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The Last Boomer

The Last Boomer
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  • U.S. To Foreign Officials: Stop Buying Treasuries [View article]
    The interest rates on the long end of the yield curve are barely impacted by the Fed purchases and it is unlikely that they will "rise or surge". The reason for this is that aggregate demand is unlikely to grow by more than 3%. The 10-yr and the 30-yr Tsys are following closely the aggregate demand growth. The other reason is that the inflation premium goes down as the excess bank reserves grow at a slower pace. The reduction of the inflation premium puts downward pressure on the long-term interest rates. The most likely move is that holders of short-term treasuries will sell them and replace with long-term Tsys which also will keep the interest rates on the long end low.
    Apr 18 09:17 AM | 1 Like Like |Link to Comment
  • U.S. To Foreign Officials: Stop Buying Treasuries [View article]
    The people who say if not for the Fed buying US treasuries, nobody would buy them, should read this article. The world wants US treasuries in increasing quantities. QE tapering won't do anything to decrease the demand for treasuries.
    Apr 16 11:26 AM | Likes Like |Link to Comment
  • Amazon: Are We There Yet? [View article]
    1 positive comment out of 30. If SA's comments are really predictive, it is not a good time to buy AMZN. But what do I know? I remember buying AMZN at 177 a few years back, selling at 220 a few months later thinking I got out while the going was good, and then watching with disbelief as the stock almost doubled.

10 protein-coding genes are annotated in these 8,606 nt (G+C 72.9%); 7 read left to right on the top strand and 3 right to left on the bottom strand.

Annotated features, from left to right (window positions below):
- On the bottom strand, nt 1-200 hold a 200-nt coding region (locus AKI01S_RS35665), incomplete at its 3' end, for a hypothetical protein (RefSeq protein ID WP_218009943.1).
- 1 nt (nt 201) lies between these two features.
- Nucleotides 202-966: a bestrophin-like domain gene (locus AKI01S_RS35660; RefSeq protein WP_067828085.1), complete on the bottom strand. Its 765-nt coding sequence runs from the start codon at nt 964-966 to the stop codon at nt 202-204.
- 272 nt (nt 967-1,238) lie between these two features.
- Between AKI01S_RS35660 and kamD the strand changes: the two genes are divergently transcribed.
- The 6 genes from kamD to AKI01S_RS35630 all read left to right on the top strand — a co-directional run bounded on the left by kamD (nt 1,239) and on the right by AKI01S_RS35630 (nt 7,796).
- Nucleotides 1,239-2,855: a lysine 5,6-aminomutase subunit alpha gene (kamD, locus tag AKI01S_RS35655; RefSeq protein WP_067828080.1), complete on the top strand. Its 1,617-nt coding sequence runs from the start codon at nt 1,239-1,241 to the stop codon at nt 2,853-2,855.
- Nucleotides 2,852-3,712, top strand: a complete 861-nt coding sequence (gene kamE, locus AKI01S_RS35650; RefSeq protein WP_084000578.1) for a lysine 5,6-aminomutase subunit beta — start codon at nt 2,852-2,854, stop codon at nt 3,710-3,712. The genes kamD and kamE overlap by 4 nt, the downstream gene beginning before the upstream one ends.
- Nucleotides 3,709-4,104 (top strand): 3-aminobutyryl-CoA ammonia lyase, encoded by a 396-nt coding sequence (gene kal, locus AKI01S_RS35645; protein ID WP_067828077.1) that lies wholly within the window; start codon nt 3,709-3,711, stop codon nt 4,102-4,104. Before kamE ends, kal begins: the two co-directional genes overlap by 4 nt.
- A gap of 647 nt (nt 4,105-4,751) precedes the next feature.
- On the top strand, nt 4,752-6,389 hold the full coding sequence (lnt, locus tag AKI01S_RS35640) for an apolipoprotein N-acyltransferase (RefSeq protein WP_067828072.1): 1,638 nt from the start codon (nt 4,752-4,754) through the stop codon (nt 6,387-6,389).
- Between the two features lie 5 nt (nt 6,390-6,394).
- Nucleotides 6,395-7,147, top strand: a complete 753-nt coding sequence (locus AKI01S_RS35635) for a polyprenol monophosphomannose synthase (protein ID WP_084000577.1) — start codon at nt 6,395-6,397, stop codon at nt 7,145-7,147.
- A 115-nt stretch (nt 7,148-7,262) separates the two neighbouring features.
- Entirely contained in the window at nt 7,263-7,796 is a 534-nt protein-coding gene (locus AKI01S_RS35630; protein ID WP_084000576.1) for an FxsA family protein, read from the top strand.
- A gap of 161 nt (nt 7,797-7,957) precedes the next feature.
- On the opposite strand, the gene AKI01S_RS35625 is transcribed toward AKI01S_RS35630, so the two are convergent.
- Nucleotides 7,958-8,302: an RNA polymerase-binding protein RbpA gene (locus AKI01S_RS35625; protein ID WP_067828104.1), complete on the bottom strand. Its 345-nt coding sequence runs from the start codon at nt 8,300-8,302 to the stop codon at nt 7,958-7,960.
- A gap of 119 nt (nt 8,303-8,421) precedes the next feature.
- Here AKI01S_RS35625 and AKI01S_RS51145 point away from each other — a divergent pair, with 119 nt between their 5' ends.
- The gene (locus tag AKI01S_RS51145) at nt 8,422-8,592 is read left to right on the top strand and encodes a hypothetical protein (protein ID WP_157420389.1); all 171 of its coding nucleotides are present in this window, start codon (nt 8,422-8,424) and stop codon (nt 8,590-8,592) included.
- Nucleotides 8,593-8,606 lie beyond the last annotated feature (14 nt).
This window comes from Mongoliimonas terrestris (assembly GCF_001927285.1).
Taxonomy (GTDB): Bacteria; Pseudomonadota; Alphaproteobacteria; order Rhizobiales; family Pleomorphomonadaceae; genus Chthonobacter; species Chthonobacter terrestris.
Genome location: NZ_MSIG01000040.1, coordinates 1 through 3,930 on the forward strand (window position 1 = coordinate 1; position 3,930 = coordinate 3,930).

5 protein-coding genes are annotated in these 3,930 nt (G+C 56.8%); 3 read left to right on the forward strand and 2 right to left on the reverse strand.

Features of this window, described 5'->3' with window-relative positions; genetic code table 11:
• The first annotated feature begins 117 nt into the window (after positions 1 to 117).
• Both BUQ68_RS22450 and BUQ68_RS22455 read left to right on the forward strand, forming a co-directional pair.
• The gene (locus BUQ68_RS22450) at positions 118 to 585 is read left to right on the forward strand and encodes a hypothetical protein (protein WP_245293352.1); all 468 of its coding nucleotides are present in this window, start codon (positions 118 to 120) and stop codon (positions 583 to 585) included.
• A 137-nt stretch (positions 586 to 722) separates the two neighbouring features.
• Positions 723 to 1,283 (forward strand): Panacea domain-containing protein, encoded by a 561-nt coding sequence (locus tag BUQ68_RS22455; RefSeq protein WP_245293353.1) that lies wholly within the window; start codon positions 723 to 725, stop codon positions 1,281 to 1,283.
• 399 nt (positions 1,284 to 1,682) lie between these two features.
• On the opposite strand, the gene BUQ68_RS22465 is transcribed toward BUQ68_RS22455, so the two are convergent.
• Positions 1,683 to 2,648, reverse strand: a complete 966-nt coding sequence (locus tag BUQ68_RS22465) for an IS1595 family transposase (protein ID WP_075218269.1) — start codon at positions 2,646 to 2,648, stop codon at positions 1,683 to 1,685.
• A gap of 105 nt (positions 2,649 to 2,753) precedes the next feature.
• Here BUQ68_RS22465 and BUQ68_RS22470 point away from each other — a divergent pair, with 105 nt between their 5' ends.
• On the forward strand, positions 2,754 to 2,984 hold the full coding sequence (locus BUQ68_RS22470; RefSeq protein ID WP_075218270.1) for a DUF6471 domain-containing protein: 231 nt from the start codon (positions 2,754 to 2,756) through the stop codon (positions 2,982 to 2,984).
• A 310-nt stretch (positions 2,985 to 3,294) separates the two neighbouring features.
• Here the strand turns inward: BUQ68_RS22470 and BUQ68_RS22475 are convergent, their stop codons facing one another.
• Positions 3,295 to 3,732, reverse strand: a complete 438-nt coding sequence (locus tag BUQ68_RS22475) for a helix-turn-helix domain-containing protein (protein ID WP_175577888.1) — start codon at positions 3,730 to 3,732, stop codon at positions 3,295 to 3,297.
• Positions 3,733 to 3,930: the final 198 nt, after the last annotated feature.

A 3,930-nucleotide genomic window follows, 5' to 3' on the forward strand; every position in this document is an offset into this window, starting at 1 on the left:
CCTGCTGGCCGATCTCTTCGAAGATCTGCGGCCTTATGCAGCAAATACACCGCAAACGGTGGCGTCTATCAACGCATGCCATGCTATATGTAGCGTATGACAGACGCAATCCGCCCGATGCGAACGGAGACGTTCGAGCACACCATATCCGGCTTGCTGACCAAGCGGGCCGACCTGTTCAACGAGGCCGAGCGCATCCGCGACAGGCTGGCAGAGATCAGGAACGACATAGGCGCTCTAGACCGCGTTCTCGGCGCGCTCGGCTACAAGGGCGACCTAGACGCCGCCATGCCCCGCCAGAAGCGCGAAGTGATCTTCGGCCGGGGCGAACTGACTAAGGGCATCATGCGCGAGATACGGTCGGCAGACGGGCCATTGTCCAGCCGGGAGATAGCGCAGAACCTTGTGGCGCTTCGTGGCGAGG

Apr 7 11:54 PM | Likes Like |Link to Comment
  • HFT, QE... Does Anyone Know What's Going On? [View article]
    " The market is simply too complex, too filled with irrational participants, too multi-temporal and too uninformed to respond in any manner which might be deemed "right" most of the time."
    This is mostly how I think about the market, just could not phrase it that well. With one exception: I think the market is always right. If the market thinks today PLUG is worth $10, then this is what PLUG is really worth; and if the market decides two weeks later that $5 is the right price for PLUG, then this is really the right price for PLUG. There is no one objective, REAL, price for any asset. Value is in the eyes of the bipolar beholder.